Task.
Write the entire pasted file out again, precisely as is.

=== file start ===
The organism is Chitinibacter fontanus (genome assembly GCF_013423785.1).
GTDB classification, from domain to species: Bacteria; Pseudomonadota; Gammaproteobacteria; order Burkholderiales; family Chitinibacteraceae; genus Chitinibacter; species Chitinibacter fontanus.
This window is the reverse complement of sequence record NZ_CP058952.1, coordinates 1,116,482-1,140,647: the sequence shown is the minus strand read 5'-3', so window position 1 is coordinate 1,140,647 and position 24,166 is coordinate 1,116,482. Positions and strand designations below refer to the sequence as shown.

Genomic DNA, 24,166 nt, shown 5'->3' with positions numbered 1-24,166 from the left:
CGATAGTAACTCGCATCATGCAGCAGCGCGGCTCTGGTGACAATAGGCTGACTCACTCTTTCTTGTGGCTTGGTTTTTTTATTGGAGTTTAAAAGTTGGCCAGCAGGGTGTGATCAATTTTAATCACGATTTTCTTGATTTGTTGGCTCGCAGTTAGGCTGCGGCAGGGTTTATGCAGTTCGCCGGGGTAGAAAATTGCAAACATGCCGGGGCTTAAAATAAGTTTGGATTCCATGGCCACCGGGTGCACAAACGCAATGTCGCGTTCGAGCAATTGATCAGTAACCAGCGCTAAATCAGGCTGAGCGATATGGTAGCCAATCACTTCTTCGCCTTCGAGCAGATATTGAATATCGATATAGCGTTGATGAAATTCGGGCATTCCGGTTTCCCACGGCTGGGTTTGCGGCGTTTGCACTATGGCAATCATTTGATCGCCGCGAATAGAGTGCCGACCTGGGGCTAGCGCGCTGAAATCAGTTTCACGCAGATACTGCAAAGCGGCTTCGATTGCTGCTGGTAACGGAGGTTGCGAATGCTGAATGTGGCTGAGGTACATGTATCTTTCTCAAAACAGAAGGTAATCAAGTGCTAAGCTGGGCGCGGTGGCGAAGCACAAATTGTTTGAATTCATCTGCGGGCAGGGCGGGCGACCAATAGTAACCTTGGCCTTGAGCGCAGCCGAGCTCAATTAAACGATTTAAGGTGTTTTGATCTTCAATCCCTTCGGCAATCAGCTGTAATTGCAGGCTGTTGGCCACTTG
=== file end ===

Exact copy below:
The organism is Chitinibacter fontanus (genome assembly GCF_013423785.1).
GTDB classification, from domain to species: Bacteria; Pseudomonadota; Gammaproteobacteria; order Burkholderiales; family Chitinibacteraceae; genus Chitinibacter; species Chitinibacter fontanus.
This window is the reverse complement of sequence record NZ_CP058952.1, coordinates 1,116,482-1,140,647: the sequence shown is the minus strand read 5'-3', so window position 1 is coordinate 1,140,647 and position 24,166 is coordinate 1,116,482. Positions and strand designations below refer to the sequence as shown.

Genomic DNA, 24,166 nt, shown 5'->3' with positions numbered 1-24,166 from the left:
CGATAGTAACTCGCATCATGCAGCAGCGCGGCTCTGGTGACAATAGGCTGACTCACTCTTTCTTGTGGCTTGGTTTTTTTATTGGAGTTTAAAAGTTGGCCAGCAGGGTGTGATCAATTTTAATCACGATTTTCTTGATTTGTTGGCTCGCAGTTAGGCTGCGGCAGGGTTTATGCAGTTCGCCGGGGTAGAAAATTGCAAACATGCCGGGGCTTAAAATAAGTTTGGATTCCATGGCCACCGGGTGCACAAACGCAATGTCGCGTTCGAGCAATTGATCAGTAACCAGCGCTAAATCAGGCTGAGCGATATGGTAGCCAATCACTTCTTCGCCTTCGAGCAGATATTGAATATCGATATAGCGTTGATGAAATTCGGGCATTCCGGTTTCCCACGGCTGGGTTTGCGGCGTTTGCACTATGGCAATCATTTGATCGCCGCGAATAGAGTGCCGACCTGGGGCTAGCGCGCTGAAATCAGTTTCACGCAGATACTGCAAAGCGGCTTCGATTGCTGCTGGTAACGGAGGTTGCGAATGCTGAATGTGGCTGAGGTACATGTATCTTTCTCAAAACAGAAGGTAATCAAGTGCTAAGCTGGGCGCGGTGGCGAAGCACAAATTGTTTGAATTCATCTGCGGGCAGGGCGGGCGACCAATAGTAACCTTGGCCTTGAGCGCAGCCGAGCTCAATTAAACGATTTAAGGTGTTTTGATCTTCAATCCCTTCGGCAATCAGCTGTAATTGCAGGCTGTTGGCCACTTG